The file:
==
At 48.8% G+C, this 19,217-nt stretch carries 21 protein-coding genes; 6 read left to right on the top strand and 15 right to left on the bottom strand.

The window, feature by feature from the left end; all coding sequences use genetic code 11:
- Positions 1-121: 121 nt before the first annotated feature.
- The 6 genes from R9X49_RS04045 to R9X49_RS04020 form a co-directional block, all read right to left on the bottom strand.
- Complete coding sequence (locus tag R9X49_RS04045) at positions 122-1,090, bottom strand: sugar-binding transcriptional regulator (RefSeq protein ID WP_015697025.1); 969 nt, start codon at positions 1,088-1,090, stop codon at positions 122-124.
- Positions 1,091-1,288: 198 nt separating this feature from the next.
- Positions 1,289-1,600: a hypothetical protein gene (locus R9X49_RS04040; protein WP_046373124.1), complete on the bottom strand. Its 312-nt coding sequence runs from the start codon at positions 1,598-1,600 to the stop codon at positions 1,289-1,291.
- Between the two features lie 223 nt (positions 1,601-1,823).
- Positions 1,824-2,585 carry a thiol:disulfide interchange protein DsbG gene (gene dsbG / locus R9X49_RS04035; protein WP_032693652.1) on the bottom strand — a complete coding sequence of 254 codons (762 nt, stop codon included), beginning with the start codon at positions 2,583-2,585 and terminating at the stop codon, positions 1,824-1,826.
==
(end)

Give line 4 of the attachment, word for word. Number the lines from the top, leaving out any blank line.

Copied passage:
- The 6 genes from R9X49_RS04045 to R9X49_RS04020 form a co-directional block, all read right to left on the bottom strand.